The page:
It is for this reason that Vyasatirtha has given top priority to the discussions of over twenty Advaita Srutis, with special reference to their context, language, wording, syntax, concord and significance of the illustrations given. Of these Madhusudana has dealt with only Aham Brahmasmi and Tattvam asi (Akhandartha) and has skipped Neha nanasti, vacarambhanam, Prapanco yadi vidyeta and such other crucial texts and giving cursory attention to Ekameva Advitiyam and a few others. Prof. Nair sums up his comment on Ekam eva Advitiyam in two or three sentences. We cannot, therefore, admit Prof. Nair's plea that Madhusudana "does not explain all these other Srutis for fear of inordinate length of the discussions" (P 74). He could have given more attention to them, instead of enlarging on the topic of Vipratipatti pradarsana at the beginning, which has no interest to modern scholars. The Nadi Samudra drstanta in Tattvam asi has been thrown out by Vacaspati Misra Bhamati on BSB I.4.22). The illustration of salt dissolved in water, the invisible power hidden behind the tiny banyan seeds ordered to be cut open (broken), the thief and imposter with stolen property caught red handed and brought to trial, the dying man on his sick bed are all hard nuts to crack, from an Advaita point of view. A baffled Madhusudana beats a hasty retreat, saying that illustrations do not run on all fours, or that they are not transparent, or do not refer to any differences as really existing and lastly, and above all, that they are indifferent alike to the existence of real difference or real identity (between Jiva and Brahma - Vastavabheda abhedayor audasinyena, P. 836 N. S. Press Edition). Prof. Nair's Translation has drawn a black curtain over all such irresponsible and facetious pleas of Madhusudana, in his translation. Such replies are evasive. The question is whether the illustrations given by Uddalaka support the thesis of difference between Jiva Brahman or their identity. They cannot do both. Neither can they be neutral and indifferent to both. Yet, nothing daunted, Madhusudana coolly says they do neither!! This is no compliment to the Sruti or to Uddalaka or to our intelligence.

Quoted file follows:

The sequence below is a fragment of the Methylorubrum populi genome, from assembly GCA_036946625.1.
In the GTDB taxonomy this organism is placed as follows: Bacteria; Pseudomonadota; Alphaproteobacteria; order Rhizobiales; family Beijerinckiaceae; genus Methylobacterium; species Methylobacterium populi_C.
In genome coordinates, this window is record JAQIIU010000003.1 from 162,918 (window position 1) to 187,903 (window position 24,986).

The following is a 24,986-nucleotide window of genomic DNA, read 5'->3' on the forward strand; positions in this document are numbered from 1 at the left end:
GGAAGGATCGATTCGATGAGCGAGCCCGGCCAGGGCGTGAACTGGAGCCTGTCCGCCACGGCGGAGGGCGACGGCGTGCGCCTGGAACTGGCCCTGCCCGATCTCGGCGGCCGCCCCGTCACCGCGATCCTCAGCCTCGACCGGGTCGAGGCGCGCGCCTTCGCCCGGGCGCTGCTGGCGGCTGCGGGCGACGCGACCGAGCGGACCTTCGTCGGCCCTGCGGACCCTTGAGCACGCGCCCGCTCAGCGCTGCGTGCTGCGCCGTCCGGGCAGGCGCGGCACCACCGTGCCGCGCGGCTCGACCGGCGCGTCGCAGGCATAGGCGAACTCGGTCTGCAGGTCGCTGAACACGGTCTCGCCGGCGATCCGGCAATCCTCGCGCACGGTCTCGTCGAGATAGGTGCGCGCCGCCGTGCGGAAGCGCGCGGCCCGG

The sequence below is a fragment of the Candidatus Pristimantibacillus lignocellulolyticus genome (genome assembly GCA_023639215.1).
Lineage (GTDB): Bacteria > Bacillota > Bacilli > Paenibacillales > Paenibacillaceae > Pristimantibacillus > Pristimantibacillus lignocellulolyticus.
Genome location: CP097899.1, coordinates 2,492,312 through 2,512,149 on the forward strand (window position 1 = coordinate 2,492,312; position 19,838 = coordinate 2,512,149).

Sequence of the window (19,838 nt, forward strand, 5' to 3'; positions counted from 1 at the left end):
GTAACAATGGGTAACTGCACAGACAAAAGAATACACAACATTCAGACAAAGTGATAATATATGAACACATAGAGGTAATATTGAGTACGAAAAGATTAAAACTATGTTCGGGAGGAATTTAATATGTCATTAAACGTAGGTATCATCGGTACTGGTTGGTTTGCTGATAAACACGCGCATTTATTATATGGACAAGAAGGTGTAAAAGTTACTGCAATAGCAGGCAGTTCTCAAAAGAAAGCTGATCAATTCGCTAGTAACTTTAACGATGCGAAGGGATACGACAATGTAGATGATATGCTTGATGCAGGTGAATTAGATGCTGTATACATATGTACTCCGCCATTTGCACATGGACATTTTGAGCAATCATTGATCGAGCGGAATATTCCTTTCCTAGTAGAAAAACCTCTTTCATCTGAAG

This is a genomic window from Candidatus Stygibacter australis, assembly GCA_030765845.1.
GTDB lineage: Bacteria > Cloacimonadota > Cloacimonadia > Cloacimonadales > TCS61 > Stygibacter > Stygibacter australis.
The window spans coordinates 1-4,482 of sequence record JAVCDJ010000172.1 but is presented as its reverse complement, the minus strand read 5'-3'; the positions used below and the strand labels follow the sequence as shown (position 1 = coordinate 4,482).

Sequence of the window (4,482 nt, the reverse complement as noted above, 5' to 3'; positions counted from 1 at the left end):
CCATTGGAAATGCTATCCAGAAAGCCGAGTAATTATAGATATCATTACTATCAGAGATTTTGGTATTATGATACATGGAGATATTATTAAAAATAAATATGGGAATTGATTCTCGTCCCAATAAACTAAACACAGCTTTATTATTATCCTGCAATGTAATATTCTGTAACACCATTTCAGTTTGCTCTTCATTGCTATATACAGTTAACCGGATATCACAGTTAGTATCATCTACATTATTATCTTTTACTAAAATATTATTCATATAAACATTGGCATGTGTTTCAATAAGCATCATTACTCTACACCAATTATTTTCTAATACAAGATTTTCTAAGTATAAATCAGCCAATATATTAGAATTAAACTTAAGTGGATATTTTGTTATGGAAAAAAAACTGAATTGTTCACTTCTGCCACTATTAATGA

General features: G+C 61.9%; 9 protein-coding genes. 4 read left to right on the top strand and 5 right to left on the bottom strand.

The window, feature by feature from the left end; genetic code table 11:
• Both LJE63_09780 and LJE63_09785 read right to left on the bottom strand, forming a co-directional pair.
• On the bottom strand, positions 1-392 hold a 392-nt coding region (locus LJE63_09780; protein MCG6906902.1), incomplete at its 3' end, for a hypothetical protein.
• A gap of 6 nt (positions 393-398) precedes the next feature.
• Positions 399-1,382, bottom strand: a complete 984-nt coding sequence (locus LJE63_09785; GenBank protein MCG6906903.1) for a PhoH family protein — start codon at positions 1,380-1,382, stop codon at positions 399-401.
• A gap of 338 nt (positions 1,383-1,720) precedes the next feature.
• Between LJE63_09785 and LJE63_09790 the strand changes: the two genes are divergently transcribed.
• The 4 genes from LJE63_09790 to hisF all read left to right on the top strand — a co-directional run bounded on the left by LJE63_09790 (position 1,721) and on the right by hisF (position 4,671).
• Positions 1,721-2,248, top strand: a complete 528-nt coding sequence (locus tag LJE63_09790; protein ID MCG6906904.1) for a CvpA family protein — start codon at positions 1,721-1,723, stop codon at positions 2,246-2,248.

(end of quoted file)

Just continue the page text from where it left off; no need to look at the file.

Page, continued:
Advaitasiddhi-a critical study by Prof. K. Maheswaran Nair

- Kerala University - India Book Centre, 40/5, Saktinagar,

Delhi - 7 (1990)